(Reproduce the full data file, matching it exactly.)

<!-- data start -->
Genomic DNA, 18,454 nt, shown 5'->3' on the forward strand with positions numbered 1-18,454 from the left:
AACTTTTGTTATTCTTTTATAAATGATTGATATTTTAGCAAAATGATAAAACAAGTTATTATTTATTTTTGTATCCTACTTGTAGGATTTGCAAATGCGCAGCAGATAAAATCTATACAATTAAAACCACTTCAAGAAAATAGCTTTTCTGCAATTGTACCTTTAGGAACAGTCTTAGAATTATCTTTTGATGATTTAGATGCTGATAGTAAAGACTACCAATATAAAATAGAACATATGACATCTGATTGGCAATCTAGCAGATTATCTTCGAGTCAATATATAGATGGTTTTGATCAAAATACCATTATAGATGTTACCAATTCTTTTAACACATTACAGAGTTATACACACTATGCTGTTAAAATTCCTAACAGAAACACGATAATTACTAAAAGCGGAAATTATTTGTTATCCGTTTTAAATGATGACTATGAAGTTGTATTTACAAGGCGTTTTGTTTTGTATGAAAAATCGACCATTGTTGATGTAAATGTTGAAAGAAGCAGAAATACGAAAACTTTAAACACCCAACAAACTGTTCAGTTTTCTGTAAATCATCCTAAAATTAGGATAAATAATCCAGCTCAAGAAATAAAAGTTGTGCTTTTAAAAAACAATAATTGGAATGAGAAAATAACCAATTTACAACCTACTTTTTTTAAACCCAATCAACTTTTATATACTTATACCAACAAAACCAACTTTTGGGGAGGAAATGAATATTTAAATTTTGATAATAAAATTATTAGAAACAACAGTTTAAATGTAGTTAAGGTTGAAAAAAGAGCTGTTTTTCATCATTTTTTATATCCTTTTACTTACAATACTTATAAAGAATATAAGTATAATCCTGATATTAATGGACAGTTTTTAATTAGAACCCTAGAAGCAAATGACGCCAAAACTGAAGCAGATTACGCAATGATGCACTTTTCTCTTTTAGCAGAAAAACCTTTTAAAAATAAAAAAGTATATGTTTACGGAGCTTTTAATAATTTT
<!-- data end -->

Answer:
Genomic DNA, 18,454 nt, shown 5'->3' on the forward strand with positions numbered 1-18,454 from the left:
AACTTTTGTTATTCTTTTATAAATGATTGATATTTTAGCAAAATGATAAAACAAGTTATTATTTATTTTTGTATCCTACTTGTAGGATTTGCAAATGCGCAGCAGATAAAATCTATACAATTAAAACCACTTCAAGAAAATAGCTTTTCTGCAATTGTACCTTTAGGAACAGTCTTAGAATTATCTTTTGATGATTTAGATGCTGATAGTAAAGACTACCAATATAAAATAGAACATATGACATCTGATTGGCAATCTAGCAGATTATCTTCGAGTCAATATATAGATGGTTTTGATCAAAATACCATTATAGATGTTACCAATTCTTTTAACACATTACAGAGTTATACACACTATGCTGTTAAAATTCCTAACAGAAACACGATAATTACTAAAAGCGGAAATTATTTGTTATCCGTTTTAAATGATGACTATGAAGTTGTATTTACAAGGCGTTTTGTTTTGTATGAAAAATCGACCATTGTTGATGTAAATGTTGAAAGAAGCAGAAATACGAAAACTTTAAACACCCAACAAACTGTTCAGTTTTCTGTAAATCATCCTAAAATTAGGATAAATAATCCAGCTCAAGAAATAAAAGTTGTGCTTTTAAAAAACAATAATTGGAATGAGAAAATAACCAATTTACAACCTACTTTTTTTAAACCCAATCAACTTTTATATACTTATACCAACAAAACCAACTTTTGGGGAGGAAATGAATATTTAAATTTTGATAATAAAATTATTAGAAACAACAGTTTAAATGTAGTTAAGGTTGAAAAAAGAGCTGTTTTTCATCATTTTTTATATCCTTTTACTTACAATACTTATAAAGAATATAAGTATAATCCTGATATTAATGGACAGTTTTTAATTAGAACCCTAGAAGCAAATGACGCCAAAACTGAAGCAGATTACGCAATGATGCACTTTTCTCTTTTAGCAGAAAAACCTTTTAAAAATAAAAAAGTATATGTTTACGGAGCTTTTAATAATTTT